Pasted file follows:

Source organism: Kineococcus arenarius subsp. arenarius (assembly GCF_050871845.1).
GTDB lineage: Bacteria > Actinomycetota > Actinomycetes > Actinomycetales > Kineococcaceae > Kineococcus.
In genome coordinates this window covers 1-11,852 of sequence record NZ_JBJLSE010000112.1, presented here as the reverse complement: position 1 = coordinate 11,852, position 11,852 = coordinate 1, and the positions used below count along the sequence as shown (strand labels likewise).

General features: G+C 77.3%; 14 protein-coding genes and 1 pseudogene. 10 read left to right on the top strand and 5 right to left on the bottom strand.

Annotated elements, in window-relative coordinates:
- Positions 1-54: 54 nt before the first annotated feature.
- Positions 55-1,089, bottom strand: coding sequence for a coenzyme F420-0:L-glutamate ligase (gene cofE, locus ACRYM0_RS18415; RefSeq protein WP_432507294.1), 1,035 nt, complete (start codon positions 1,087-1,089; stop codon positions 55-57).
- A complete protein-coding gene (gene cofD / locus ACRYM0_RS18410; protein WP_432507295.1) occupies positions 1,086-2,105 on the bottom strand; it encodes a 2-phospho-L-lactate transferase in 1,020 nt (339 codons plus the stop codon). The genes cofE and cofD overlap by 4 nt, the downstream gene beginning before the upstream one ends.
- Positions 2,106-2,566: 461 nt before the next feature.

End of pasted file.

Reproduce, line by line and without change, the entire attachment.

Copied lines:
Source organism: Kineococcus arenarius subsp. arenarius (assembly GCF_050871845.1).
GTDB lineage: Bacteria > Actinomycetota > Actinomycetes > Actinomycetales > Kineococcaceae > Kineococcus.
In genome coordinates this window covers 1-11,852 of sequence record NZ_JBJLSE010000112.1, presented here as the reverse complement: position 1 = coordinate 11,852, position 11,852 = coordinate 1, and the positions used below count along the sequence as shown (strand labels likewise).

General features: G+C 77.3%; 14 protein-coding genes and 1 pseudogene. 10 read left to right on the top strand and 5 right to left on the bottom strand.

Annotated elements, in window-relative coordinates:
- Positions 1-54: 54 nt before the first annotated feature.
- Positions 55-1,089, bottom strand: coding sequence for a coenzyme F420-0:L-glutamate ligase (gene cofE, locus ACRYM0_RS18415; RefSeq protein WP_432507294.1), 1,035 nt, complete (start codon positions 1,087-1,089; stop codon positions 55-57).
- A complete protein-coding gene (gene cofD / locus ACRYM0_RS18410; protein WP_432507295.1) occupies positions 1,086-2,105 on the bottom strand; it encodes a 2-phospho-L-lactate transferase in 1,020 nt (339 codons plus the stop codon). The genes cofE and cofD overlap by 4 nt, the downstream gene beginning before the upstream one ends.
- Positions 2,106-2,566: 461 nt before the next feature.